No, this isn’t the storyline of a Hollywood blockbuster starring Dwayne “The Rock” Johnson.
NASA just deliberately smashed a spacecraft traveling at 13,421 miles per hour into an asteroid 6.8 million miles high in the sky (that’s 28 times the distance from the moon to Earth).
You can view it all here.
This is all part of NASA’s $300 million Double Asteroid Redirection System Test (DART). Asteroid collision is a very real threat to humanity, and NASA wants to experiment with ways to reroute any asteroid that could hurtle toward Earth in the future.
Astronomers chose an asteroid called Dimorphos as their target. Dimorphos, which is about the size of the Washington monument, poses no direct threat to Earth. But it is about the same size as asteroids that could endanger the planet. DART’s mission is to deflect the asteroid from its course so that if it actually went to Earth, it would miss its target.
In the “fishbowl” looking out for #DART to influence Dimorphos and give it a nudge! pic.twitter.com/ubMjxQAnG9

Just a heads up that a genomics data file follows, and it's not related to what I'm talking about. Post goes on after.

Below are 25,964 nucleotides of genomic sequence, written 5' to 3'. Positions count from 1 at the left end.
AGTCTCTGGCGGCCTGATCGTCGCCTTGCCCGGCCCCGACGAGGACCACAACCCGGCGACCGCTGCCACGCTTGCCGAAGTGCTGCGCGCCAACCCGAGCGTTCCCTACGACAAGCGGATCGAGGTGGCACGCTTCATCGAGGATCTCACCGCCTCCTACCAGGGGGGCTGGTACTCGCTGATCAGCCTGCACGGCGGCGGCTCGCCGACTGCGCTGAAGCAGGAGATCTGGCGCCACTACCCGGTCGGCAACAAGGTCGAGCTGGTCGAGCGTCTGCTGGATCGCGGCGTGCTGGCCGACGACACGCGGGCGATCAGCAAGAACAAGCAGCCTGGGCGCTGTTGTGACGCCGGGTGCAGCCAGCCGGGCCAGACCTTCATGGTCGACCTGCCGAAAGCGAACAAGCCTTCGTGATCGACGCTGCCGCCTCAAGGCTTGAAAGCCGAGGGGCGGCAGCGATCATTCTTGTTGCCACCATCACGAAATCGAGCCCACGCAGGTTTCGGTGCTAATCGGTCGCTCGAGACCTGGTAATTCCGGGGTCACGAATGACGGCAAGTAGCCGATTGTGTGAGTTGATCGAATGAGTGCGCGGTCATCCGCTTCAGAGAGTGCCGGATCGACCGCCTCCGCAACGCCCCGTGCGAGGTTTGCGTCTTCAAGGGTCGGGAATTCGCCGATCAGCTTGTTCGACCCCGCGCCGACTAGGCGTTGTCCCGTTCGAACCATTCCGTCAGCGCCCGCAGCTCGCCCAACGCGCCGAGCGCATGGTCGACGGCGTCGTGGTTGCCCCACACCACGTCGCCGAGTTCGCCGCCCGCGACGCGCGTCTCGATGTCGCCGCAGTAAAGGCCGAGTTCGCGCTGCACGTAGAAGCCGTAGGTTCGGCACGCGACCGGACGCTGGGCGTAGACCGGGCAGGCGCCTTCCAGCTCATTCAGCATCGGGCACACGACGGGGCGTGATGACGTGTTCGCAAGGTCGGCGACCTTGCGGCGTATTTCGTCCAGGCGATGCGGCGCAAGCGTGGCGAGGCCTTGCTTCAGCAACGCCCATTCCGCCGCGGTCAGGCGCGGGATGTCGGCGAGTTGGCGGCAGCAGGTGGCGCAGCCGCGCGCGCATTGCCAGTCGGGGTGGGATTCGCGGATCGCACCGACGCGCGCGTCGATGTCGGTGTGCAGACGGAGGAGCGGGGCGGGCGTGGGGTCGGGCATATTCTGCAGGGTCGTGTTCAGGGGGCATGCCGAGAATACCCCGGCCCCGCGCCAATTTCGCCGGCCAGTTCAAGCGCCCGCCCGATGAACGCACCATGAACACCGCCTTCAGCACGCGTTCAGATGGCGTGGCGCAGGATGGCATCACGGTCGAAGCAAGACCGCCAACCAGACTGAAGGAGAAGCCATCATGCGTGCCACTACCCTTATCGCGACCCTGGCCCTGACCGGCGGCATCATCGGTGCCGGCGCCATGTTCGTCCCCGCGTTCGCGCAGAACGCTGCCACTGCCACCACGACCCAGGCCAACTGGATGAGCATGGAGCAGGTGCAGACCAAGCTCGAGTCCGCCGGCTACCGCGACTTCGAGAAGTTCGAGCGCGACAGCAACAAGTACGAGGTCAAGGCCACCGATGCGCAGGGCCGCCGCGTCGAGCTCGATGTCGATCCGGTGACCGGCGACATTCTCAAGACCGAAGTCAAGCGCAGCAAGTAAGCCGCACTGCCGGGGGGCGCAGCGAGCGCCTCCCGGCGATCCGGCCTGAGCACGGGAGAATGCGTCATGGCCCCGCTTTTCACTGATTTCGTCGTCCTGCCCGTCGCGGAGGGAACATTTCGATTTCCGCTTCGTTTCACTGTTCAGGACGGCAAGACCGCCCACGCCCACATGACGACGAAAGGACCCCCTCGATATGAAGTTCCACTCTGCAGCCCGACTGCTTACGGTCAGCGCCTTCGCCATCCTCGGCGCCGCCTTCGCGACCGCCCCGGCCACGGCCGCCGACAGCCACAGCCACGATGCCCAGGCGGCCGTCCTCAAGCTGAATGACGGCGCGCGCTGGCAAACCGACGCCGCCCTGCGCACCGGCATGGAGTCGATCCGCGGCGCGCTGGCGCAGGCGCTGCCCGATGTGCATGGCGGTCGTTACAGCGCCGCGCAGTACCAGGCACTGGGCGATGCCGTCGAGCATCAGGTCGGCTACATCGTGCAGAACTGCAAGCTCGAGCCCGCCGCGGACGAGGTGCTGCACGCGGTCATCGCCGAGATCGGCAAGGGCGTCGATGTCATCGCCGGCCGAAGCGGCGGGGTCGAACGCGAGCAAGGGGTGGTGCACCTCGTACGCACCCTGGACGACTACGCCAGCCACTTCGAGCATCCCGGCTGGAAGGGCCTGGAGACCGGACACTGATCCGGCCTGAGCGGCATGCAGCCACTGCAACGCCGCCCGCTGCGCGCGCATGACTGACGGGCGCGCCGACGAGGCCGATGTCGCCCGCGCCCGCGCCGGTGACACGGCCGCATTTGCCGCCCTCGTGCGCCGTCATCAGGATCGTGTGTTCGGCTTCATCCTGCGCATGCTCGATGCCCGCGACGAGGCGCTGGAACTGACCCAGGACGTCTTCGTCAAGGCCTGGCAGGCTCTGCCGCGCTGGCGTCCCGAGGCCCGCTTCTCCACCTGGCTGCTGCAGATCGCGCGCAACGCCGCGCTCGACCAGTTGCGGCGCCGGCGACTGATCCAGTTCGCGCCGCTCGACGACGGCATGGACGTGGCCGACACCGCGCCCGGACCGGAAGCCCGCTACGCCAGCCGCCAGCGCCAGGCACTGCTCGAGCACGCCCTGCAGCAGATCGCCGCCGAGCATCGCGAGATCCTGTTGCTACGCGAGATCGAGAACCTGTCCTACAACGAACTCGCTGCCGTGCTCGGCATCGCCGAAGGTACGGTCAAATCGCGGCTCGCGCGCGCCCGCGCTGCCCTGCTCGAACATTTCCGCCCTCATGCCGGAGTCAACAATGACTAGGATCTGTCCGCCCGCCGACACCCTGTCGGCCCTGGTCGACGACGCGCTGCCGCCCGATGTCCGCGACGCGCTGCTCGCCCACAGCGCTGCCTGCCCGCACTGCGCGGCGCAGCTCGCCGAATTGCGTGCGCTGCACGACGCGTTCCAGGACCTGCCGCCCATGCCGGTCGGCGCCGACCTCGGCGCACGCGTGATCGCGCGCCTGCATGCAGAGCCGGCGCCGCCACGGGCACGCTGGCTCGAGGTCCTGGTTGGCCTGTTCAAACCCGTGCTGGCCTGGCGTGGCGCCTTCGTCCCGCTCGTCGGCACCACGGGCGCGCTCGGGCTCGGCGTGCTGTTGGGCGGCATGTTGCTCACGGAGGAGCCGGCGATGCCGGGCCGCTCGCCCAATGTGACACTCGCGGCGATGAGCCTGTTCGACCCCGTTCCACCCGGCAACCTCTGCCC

— Bill Nye (@BillNye) September 26, 2022
How did the DART mission go?
The DART spacecraft collided with Dimporphos at 7:15 p.m. ET today.
Unlike movies like Armageddon, in which NASA shattered an asteroid, the DART mission didn’t show mind-blowing explosions, but rather the image of a tiny gray speck in the sky that came into view as the spacecraft got closer to Dimorphos.
The final image from the spacecraft’s cockpit showed Dimorphos covered in boulders, then the live feed disappeared as the spacecraft plunged into the asteroid.
NASA will review images and data in the coming days to see if the experiment worked in moving Dimorphos. But for now, they’re celebrating the mission, which has been in the works since 2015, as a resounding success.